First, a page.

Art Shibayama, 86, was in Washington, DC and stood by the “Unfinished Business”
display at the National Museum of American History. He was there with his
friend, Blanca Katsura, also 86.
Both were just 12 when they became part of a shameful and little-known episode
of U.S. history. Shibayama and Katsura were born and raised in Lima, Peru–Latin
American citizens. But in WWII, they were the foreigners the U.S. needed in the
name of “military necessity.”
Hear their stories on the podcast here.
About 2,200 Japanese Latin Americans were rounded up and sent to the U.S., where
they were imprisoned in camps waiting to be used as pawns of war in two major
On Emil Amok’s Takeout, I talk to Shibayama, a key
survivor. This month, under his official name, Isamu Carlos Shibayama, he
brought his case before the Inter-American Commission on Human Rights (IACHR) at
the Organization of American States.
He hopes the IACHR can compel the U.S. to give him, his brothers, and survivors
like Blanca a proper apology and reparations equal to the Japanese Americans who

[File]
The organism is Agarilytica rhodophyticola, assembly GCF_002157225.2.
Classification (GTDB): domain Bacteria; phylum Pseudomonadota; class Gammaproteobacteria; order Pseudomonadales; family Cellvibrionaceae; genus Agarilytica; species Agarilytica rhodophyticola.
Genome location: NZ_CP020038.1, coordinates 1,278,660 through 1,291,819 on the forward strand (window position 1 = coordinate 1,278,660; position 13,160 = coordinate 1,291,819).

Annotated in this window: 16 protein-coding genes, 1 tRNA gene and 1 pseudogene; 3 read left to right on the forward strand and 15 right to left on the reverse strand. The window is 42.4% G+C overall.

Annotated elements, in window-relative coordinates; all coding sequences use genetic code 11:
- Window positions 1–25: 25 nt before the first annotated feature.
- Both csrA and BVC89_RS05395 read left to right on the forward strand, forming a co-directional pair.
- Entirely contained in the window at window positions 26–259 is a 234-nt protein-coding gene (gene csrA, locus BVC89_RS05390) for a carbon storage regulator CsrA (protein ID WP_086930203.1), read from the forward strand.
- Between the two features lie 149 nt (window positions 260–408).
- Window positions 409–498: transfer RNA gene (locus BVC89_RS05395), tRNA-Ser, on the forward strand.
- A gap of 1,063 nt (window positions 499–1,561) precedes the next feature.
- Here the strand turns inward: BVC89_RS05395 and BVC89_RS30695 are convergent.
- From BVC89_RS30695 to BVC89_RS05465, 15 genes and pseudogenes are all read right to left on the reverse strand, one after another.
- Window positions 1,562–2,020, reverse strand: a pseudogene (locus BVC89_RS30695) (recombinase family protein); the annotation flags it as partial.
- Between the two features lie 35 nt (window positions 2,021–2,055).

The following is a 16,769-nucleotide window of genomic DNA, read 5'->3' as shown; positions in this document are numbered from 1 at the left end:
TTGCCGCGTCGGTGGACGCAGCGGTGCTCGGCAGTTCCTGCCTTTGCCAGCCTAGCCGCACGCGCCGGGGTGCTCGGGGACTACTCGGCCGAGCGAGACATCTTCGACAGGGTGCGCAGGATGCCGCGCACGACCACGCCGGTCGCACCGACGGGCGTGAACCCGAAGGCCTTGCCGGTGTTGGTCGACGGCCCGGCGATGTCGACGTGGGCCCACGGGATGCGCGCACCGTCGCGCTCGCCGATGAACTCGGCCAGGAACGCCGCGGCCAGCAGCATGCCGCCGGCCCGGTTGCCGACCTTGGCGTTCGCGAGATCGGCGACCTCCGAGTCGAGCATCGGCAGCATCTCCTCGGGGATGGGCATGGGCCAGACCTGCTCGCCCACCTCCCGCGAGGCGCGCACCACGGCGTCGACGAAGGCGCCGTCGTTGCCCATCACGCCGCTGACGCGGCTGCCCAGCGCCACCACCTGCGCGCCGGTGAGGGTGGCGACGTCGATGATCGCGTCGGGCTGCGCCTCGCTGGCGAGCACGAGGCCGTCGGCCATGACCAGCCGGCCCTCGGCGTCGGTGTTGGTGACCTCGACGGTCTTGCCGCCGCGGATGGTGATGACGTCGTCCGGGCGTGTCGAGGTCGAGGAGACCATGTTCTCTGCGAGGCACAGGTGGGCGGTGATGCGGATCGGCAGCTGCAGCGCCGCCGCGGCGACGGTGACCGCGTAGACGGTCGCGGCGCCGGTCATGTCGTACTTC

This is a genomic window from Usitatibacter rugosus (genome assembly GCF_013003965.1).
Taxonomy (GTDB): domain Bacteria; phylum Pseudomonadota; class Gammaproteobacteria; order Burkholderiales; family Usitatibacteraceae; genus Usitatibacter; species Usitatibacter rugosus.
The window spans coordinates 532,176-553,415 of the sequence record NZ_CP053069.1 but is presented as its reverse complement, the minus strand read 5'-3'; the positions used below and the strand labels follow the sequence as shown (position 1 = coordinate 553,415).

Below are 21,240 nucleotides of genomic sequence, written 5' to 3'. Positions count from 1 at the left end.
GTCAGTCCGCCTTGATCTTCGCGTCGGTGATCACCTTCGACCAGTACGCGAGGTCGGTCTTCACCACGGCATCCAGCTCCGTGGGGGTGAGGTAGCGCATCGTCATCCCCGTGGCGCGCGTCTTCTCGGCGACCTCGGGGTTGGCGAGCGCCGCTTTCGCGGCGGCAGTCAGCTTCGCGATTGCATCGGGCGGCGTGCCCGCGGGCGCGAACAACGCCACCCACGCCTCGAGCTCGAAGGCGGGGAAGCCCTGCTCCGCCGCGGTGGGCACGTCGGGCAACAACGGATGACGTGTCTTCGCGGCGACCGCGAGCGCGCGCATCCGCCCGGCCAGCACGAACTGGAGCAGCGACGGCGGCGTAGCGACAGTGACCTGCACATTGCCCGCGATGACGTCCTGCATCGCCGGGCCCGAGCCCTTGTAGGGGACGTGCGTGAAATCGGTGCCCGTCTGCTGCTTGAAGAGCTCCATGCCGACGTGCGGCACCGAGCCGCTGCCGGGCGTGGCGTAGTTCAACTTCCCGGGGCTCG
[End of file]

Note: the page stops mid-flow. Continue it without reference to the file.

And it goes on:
were interned during WWII. Because of their foreign status, Japanese Latin
Americans were offered a fourth of the monetary compensation that Japanese
Hear the stories of Shibayama and Katsura, and their fight for justice on this
episode of Emil Amok’s Takeout.
2:00 Emil’s take on Trumpcare defeat
5:00 How to Fix Obamacare
8:00 Art Shibayama calls it kidnapping.
14:20 Blanca Katsura felt she was without a country.
16:11 Phil Tajitsu Nash, civil rights activist and AALDEF board member talks
about the significance of the case before the IACHR.
Listen to the AALDEF podcast, Emil Amok’s Takeout, on the player below.
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